After serving nearly 80 years on narcotics charges, hemp is back, semi-legalized in the 2014 Farm Bill.
Its new age is a chemical renaissance. Experimental medicines extracted from hemp seed oil will treat epilepsy, migraine headaches, glaucoma, and diabetic and other nerve pain; there may even be applications for multiple sclerosis and Parkinson’s disease. The plant’s rough outer bast fibers, formerly waste, can be used in super-capacitors to store energy for electronic devices; these cooked carbon nanosheets, at least as efficient as current materials including graphene, were unveiled at the annual exposition of the American Chemical Society, held last summer in San Francisco.
More, its fibers and the cellulose-rich stem core are already producing high-impact car doors, higher-efficiency housing insulation and other building materials. And then there are cosmetics, soaps, oils, high-protein food and high omega-3 dietary supplements.
But as brilliant and economically viable as its future might be, humankind’s most ancient cultivated plant has never had an easy time in America, and there’s no reason to believe that its return is going to be accompanied by a red carpet. It’s back and it’s legal, but chances are, as in Colorado, farmers can’t legally get the seeds. You, as a citizen, can’t legally grow it. It would be easier to grow medical marijuana, hemp’s twin (same species, Cannabis sativa linnaeus).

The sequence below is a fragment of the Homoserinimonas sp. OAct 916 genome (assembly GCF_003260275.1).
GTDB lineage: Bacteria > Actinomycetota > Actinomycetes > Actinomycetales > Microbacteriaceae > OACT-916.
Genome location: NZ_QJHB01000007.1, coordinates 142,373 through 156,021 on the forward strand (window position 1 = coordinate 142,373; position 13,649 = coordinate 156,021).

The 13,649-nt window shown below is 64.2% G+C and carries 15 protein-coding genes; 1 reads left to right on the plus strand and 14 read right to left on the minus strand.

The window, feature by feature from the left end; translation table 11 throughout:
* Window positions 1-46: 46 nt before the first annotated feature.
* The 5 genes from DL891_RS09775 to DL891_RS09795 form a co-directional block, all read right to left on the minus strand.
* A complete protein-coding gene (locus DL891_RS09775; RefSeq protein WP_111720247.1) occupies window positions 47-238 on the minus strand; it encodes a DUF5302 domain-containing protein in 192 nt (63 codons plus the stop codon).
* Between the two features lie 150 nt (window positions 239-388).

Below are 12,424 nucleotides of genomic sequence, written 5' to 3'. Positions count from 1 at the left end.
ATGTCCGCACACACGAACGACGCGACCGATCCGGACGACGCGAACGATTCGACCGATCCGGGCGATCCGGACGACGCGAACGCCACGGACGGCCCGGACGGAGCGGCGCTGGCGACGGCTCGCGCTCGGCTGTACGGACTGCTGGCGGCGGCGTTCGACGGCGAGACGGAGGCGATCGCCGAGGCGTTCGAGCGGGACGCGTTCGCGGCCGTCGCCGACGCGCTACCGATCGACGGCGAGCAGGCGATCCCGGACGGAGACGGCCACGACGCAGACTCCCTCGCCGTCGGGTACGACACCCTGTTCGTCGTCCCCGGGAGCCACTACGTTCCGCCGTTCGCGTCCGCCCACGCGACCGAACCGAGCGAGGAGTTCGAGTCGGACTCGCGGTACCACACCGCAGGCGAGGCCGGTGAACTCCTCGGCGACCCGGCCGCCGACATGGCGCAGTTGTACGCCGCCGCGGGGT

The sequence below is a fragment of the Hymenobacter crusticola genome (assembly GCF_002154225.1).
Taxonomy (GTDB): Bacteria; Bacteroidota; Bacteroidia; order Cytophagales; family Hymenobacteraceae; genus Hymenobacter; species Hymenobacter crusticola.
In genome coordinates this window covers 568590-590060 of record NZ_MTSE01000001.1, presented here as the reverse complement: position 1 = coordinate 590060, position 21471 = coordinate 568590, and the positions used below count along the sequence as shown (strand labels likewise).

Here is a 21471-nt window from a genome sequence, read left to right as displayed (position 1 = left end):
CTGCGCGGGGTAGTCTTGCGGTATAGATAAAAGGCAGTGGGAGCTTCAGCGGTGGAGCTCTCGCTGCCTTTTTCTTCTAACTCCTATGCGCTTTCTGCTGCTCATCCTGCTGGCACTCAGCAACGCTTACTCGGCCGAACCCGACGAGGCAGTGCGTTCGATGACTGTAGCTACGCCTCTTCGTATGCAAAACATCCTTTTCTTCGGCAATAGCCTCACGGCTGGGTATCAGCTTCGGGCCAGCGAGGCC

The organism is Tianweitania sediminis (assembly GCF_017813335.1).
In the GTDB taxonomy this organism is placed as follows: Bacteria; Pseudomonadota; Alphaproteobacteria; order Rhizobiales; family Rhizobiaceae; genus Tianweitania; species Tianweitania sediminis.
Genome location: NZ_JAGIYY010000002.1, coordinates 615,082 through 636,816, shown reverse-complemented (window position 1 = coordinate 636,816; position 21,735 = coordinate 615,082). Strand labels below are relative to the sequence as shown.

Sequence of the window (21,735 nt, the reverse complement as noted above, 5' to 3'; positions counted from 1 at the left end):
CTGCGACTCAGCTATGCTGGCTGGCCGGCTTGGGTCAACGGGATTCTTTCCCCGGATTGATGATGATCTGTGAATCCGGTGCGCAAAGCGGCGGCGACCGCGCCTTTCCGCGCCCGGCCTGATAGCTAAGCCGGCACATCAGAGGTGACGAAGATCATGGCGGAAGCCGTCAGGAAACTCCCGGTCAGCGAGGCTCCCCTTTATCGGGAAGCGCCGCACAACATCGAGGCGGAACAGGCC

The Drug Enforcement Agency, a policing arm of the U.S. Department of Justice, remains an anti-hemp force to be reckoned with — despite federal rules (in the Farm Bill and the Dec. 9 Congressional budget bill that cut DOJ enforcement funding) that have purportedly removed it from hemp oversight. Nineteen states have declared hemp farming to be legal, but state officials can’t guarantee there will be no federal raids. These contradictions are part of hemp’s new world: The promise of a brilliant future amid political and regulatory uncertainty.
Re-establishing hemp as a viable American industry will take rebuilding, piece by piece, a working infrastructure that would include contract farming, growers’ associations, trade lines, material transportation, research and development and niche manufacturing, and, more importantly, further legislation fully guaranteeing its legal status as a non-narcotic.
Legality and reality